All I can say is – I hope this film is released in theaters for the rest of the world, or at least for the rest of Toronto to see.
For those of you who don’t know, “The Carter Effect” is a documentary about the infamous Vince Carter and it premiered at the Toronto International Film Festival this year. It’s directed by Sean Menard and he helps fans appreciate how VC shaped the world of basketball in Canada - at least I’d like to think that it does. In all honesty, this movie did not reveal anything that Vince Carter fans didn’t already know. Rather, it gave you a better understanding of what happened and how much one man changed the world of basketball for an entire country.
For me personally, I think I was too young to understand what he was doing for this sport and I was so fixated on what the media portrayed as his story and was feeding the fans. Here’s a young man in the early stages of his prime, who wanted out of a franchise, because he can’t seem to figure it out. For years I held on to that idea that he asked to be traded – he gave up on the Raptors and wanted a fresh start somewhere else. Growing up, he was the reason why I even started to watch basketball. I remember having a poster of him up in my room and buying his shoes which I would show off to all the boys in school. I would change my MSN display pictures to photos of him and change my desktop wall-paper to all sorts of dunks that he had done. Doing all those things at the time, was my way of showing that I’m all for Vinsanity and I was a true fan. I remember the day I found out he was going to, at that time, the New Jersey Nets. I was absolutely devastated. I remember running up to my room and ripping down his poster and swearing to myself I will never watch another basketball game in life (clearly that was a lie). Even when Vince received his tribute video in 2014 and he cried as he thanked the crowd, I didn’t buy it. All I saw was the first boy that broke my heart putting on a show.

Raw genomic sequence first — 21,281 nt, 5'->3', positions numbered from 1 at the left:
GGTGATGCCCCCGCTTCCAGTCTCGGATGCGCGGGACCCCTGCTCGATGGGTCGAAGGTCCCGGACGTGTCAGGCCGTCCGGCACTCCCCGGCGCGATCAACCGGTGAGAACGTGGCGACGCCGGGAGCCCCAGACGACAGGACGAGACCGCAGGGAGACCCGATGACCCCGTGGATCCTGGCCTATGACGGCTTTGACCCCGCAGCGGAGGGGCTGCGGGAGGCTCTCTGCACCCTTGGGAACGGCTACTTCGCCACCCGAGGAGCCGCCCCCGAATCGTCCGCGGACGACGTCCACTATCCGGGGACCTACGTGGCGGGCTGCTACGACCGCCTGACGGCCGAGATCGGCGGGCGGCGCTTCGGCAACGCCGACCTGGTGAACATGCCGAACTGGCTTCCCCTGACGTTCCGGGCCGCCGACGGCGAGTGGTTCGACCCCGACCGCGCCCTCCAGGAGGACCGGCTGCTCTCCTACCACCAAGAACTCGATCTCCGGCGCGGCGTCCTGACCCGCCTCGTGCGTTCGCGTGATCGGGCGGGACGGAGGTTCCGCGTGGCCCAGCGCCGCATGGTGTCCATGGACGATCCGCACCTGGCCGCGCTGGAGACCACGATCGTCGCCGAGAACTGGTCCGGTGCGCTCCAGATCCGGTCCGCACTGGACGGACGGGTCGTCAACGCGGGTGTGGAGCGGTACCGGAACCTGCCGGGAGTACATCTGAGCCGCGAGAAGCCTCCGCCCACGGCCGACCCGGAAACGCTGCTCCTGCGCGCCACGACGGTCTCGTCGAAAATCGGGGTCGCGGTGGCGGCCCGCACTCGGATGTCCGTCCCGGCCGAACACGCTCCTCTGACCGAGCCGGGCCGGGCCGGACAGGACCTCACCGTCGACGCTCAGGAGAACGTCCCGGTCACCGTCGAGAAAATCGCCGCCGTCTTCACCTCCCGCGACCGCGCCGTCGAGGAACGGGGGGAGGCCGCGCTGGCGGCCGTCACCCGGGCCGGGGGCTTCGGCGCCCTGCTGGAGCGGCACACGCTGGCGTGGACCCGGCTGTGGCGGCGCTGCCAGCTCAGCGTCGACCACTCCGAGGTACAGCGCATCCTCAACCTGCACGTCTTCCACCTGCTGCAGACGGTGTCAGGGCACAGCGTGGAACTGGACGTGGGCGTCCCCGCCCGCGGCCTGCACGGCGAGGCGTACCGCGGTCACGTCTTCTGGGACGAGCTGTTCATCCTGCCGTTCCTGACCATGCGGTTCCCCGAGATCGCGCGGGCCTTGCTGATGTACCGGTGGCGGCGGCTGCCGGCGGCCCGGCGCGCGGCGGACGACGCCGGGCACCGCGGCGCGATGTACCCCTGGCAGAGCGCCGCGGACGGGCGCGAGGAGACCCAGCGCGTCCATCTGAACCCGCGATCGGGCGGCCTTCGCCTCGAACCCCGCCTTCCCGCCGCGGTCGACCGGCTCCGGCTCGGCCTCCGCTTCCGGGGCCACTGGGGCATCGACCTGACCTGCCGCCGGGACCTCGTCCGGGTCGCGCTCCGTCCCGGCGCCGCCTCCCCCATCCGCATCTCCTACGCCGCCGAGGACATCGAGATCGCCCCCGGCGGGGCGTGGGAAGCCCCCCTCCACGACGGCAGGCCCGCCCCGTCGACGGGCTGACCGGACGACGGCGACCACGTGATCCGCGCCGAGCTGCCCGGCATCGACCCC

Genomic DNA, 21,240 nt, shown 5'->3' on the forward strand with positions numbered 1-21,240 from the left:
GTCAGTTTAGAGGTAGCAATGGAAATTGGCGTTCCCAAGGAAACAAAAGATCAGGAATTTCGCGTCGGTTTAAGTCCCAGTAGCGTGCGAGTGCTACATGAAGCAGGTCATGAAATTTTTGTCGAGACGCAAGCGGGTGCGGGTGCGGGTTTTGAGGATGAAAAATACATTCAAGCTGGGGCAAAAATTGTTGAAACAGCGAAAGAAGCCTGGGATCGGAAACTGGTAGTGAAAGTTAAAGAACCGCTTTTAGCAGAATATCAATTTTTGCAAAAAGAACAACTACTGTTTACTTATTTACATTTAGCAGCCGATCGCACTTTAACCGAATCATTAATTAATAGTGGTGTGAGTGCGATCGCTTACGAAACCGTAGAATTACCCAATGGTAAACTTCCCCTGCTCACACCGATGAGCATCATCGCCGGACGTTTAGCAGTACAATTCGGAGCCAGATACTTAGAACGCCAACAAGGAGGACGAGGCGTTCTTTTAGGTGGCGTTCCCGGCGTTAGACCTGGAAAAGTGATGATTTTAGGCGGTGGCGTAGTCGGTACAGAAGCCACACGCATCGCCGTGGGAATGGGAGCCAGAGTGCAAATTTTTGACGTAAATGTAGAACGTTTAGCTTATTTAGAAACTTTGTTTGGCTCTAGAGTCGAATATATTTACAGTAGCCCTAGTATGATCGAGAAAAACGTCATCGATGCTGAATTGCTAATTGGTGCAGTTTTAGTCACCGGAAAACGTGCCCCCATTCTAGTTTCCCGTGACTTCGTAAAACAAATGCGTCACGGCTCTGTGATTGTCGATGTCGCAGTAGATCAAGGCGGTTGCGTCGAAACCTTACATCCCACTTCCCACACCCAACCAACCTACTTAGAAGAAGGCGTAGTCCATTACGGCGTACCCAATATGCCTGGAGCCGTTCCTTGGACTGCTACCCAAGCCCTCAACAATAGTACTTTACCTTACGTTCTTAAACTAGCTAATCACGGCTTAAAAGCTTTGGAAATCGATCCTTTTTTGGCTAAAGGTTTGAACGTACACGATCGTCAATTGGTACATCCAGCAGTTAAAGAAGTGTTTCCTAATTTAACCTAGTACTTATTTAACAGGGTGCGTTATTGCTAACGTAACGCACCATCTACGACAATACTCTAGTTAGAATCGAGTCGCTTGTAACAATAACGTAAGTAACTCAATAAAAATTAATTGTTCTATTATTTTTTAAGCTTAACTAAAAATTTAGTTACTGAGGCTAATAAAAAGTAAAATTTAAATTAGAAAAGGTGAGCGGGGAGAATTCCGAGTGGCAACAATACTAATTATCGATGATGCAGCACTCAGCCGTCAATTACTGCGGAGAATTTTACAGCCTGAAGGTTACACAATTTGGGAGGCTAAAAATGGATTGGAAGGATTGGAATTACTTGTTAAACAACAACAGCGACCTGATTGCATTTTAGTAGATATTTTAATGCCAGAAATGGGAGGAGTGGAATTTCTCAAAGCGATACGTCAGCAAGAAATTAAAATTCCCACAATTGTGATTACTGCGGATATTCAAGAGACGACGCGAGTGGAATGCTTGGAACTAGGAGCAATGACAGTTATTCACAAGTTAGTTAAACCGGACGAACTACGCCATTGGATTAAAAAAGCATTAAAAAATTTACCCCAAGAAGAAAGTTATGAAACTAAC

However, after seeing this documentary, my heart finally received closure. I am now able to forgive him.
To see and hear Vince actually say “I didn’t want to leave”, was enough for me to let go of a grudge against a man who gave his all to this city during his time here. Not only did he put Toronto on the map but he helped pave the way for what we now know as Canadian basketball. The documentary called on some Canadian players who were influenced by Vince Carter. From Tristan Thompson, Cory Joseph, Kelly Olynyk and even Nik Stauskaus – they all weighed in on how their journey to the NBA was affected by VC in one way or another.
So, should you see it if this does get picked up to be released in theaters?
Even if you didn’t grow up adoring Vince Carter, this will help you appreciate just how far the Toronto Raptors have come since their birth in 1995. Like Sean Menard described it, this documentary is like a love letter for the city of Toronto and Vince Carter is the one writing it.